Test Strip Accuracy: We can speak up

John Crowley
By John Crowley Latest Reply 2014-07-03 16:24:44 -0500
Started 2013-08-26 12:18:24 -0500

So I'm sure some of you have heard and some of you haven't heard about the current grassroots campaign to get the FDA to be more strict in their requirements and monitoring of test strip accuracy.

Did you know that for blood sugars over 75 mg/dl your meter only has to be within +/- 20% of your actual number to be FDA approved? (That means, for example, that a reading of 100 on your meter means your actual blood sugar is somewhere between 80 and 120.)

And recent studies have shown that many meters/strips on the market don't even meet those accuracy requirements. (Read more here: http://www.jdst.org/September2012/PDF/VOL-6-5...)

So people with diabetes have started a letter-writing campaign to get the attention of the FDA. That campaign is called Strip Safely (http://www.stripsafely.com/). Visit the website to learn how to let your voice be heard.

Also, there's a fun Diabetes Art Day, today, August 26, 2013, that you can use your used strips to create art that draws attention to this important issue. You can see some great creative examples here: http://www.diabetesartday.com/diabetes-art-da...

So speak up! Let the FDA know that you cannot make good food and medication choices if you can't trust the number on your meter.

24 replies

evaziem 2014-07-03 16:16:34 -0500 Report

This is what I discovered:
I had NO idea that my glucose meter measurements may NOT be what the numbers show until my insurance changed me from Accu-chek to Prodigy.

I had some strips left so I used both and to my astonishment I discovered that from the SAME puncture my numbers vary between from a few to over 40 mg/dl of glucose!!!!!!!!!!!

The difference is not constant, it varies.
See this:

Copperchef 2014-07-03 08:51:40 -0500 Report

Recently, have had some heart arrhythmia problems,(A-Fib) and have had several and I mean several blood tests. My doctor ordered a blood glucose level each and everytime to make sure there were no outside factors aiding the arrhythmia. Seems my Freestyle meter is pretty accurate, as my doctor told me it is within 5% of my lab results.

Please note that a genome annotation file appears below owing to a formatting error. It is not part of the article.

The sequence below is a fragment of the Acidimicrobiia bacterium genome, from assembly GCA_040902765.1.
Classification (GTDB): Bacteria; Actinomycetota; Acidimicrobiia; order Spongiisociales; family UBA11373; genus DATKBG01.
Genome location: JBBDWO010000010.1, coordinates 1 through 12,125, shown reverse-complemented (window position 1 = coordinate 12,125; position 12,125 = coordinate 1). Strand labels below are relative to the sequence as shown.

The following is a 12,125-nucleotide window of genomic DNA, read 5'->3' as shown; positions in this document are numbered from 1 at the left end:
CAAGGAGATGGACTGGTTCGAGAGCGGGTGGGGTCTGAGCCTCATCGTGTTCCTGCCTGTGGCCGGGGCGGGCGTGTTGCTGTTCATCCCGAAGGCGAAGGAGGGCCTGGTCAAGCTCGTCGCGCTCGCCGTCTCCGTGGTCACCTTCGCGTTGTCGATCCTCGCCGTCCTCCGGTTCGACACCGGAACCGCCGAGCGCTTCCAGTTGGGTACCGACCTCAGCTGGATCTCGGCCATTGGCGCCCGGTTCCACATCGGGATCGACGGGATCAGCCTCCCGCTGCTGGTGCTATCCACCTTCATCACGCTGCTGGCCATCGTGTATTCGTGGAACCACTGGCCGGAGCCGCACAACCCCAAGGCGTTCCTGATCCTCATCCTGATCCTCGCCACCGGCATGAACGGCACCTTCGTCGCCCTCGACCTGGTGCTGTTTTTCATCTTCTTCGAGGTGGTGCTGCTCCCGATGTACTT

Dr John
Dr John 2013-09-08 14:33:14 -0500 Report

Even the hospital glucose meters and test strips are NOT FDA approved for clinical use. I have found the Freestyle Lite to be about the best currently on the market. That is what I use.

forsakes alive
forsakes alive 2013-08-28 10:01:30 -0500 Report

This type of situation with the test strips is very true, I can say I have tested 3 times in a row and the numbers are within 15 to 20 ,considering each test done. It certainly would help to actually know the proper reading of the BS result taken. Question: Is the A1C actually correct or within the same percentile as the strips?

Nick1962 2013-08-27 16:17:30 -0500 Report

I think Iron brings up a good point (mostly). We complain when the government sticks their nose into things, yet here we go asking them to. Improved accuracy will drive up the cost on the one thing nearly every diabetic is pretty dependent on. Of course when strips become $3 each we’ll go on to blame “big pharma” for taking advantage of us.

We all test for different reasons. For some it’s deathly important, while for others, well, I wonder why they bother. If you’re seeing numbers in the 290’s (mg/dl) or the 60’s routinely, a 20% difference is important yes, but the problem lies more in how you got those numbers to begin with, not the meter.
I think mandating the +/- be within 15% is reasonable, but anything beyond that would be like mandating that every car on the road be equipped with 8 air bags and crash avoidance sensor technology.